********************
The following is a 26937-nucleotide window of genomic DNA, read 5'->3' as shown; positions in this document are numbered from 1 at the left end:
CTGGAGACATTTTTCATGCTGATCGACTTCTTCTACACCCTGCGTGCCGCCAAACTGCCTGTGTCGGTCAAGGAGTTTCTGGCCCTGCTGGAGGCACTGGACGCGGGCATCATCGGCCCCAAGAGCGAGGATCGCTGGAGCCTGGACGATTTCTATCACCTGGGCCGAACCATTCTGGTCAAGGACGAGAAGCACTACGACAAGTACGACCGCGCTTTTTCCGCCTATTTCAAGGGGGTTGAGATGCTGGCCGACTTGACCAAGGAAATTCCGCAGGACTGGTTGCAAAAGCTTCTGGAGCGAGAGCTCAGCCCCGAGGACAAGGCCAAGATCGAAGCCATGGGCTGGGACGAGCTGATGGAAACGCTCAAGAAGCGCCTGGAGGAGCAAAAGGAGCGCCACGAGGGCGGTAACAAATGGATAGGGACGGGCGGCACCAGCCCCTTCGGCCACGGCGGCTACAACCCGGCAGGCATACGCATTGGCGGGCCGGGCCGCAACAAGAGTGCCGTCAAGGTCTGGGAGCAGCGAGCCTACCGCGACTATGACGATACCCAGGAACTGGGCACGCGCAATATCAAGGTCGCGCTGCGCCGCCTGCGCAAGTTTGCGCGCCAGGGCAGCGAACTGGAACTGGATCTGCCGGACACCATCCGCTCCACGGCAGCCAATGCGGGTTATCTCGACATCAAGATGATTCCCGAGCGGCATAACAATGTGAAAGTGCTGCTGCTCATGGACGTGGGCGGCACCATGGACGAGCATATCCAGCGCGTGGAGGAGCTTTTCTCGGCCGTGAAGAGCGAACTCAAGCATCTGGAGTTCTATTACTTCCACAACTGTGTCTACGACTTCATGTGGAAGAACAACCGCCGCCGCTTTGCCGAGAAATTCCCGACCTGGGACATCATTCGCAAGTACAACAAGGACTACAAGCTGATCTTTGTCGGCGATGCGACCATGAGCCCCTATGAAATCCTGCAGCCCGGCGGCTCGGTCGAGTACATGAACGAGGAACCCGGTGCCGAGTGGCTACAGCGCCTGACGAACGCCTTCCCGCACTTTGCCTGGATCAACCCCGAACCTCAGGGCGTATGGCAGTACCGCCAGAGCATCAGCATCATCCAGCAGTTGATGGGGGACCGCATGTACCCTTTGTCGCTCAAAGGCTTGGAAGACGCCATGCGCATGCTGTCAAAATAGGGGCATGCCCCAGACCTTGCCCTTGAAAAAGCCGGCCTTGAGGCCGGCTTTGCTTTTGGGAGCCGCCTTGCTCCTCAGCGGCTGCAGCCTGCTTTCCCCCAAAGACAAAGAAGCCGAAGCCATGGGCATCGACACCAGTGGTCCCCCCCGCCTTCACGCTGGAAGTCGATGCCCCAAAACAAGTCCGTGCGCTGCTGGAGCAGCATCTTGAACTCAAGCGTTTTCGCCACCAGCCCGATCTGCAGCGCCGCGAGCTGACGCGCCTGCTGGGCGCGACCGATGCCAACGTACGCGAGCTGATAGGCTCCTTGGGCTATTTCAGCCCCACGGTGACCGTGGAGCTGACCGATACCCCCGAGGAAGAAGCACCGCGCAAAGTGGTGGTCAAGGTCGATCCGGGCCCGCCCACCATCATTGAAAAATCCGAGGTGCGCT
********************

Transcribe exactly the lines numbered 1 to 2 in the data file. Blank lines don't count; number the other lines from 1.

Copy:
The following is a 26937-nucleotide window of genomic DNA, read 5'->3' as shown; positions in this document are numbered from 1 at the left end:
CTGGAGACATTTTTCATGCTGATCGACTTCTTCTACACCCTGCGTGCCGCCAAACTGCCTGTGTCGGTCAAGGAGTTTCTGGCCCTGCTGGAGGCACTGGACGCGGGCATCATCGGCCCCAAGAGCGAGGATCGCTGGAGCCTGGACGATTTCTATCACCTGGGCCGAACCATTCTGGTCAAGGACGAGAAGCACTACGACAAGTACGACCGCGCTTTTTCCGCCTATTTCAAGGGGGTTGAGATGCTGGCCGACTTGACCAAGGAAATTCCGCAGGACTGGTTGCAAAAGCTTCTGGAGCGAGAGCTCAGCCCCGAGGACAAGGCCAAGATCGAAGCCATGGGCTGGGACGAGCTGATGGAAACGCTCAAGAAGCGCCTGGAGGAGCAAAAGGAGCGCCACGAGGGCGGTAACAAATGGATAGGGACGGGCGGCACCAGCCCCTTCGGCCACGGCGGCTACAACCCGGCAGGCATACGCATTGGCGGGCCGGGCCGCAACAAGAGTGCCGTCAAGGTCTGGGAGCAGCGAGCCTACCGCGACTATGACGATACCCAGGAACTGGGCACGCGCAATATCAAGGTCGCGCTGCGCCGCCTGCGCAAGTTTGCGCGCCAGGGCAGCGAACTGGAACTGGATCTGCCGGACACCATCCGCTCCACGGCAGCCAATGCGGGTTATCTCGACATCAAGATGATTCCCGAGCGGCATAACAATGTGAAAGTGCTGCTGCTCATGGACGTGGGCGGCACCATGGACGAGCATATCCAGCGCGTGGAGGAGCTTTTCTCGGCCGTGAAGAGCGAACTCAAGCATCTGGAGTTCTATTACTTCCACAACTGTGTCTACGACTTCATGTGGAAGAACAACCGCCGCCGCTTTGCCGAGAAATTCCCGACCTGGGACATCATTCGCAAGTACAACAAGGACTACAAGCTGATCTTTGTCGGCGATGCGACCATGAGCCCCTATGAAATCCTGCAGCCCGGCGGCTCGGTCGAGTACATGAACGAGGAACCCGGTGCCGAGTGGCTACAGCGCCTGACGAACGCCTTCCCGCACTTTGCCTGGATCAACCCCGAACCTCAGGGCGTATGGCAGTACCGCCAGAGCATCAGCATCATCCAGCAGTTGATGGGGGACCGCATGTACCCTTTGTCGCTCAAAGGCTTGGAAGACGCCATGCGCATGCTGTCAAAATAGGGGCATGCCCCAGACCTTGCCCTTGAAAAAGCCGGCCTTGAGGCCGGCTTTGCTTTTGGGAGCCGCCTTGCTCCTCAGCGGCTGCAGCCTGCTTTCCCCCAAAGACAAAGAAGCCGAAGCCATGGGCATCGACACCAGTGGTCCCCCCCGCCTTCACGCTGGAAGTCGATGCCCCAAAACAAGTCCGTGCGCTGCTGGAGCAGCATCTTGAACTCAAGCGTTTTCGCCACCAGCCCGATCTGCAGCGCCGCGAGCTGACGCGCCTGCTGGGCGCGACCGATGCCAACGTACGCGAGCTGATAGGCTCCTTGGGCTATTTCAGCCCCACGGTGACCGTGGAGCTGACCGATACCCCCGAGGAAGAAGCACCGCGCAAAGTGGTGGTCAAGGTCGATCCGGGCCCGCCCACCATCATTGAAAAATCCGAGGTGCGCT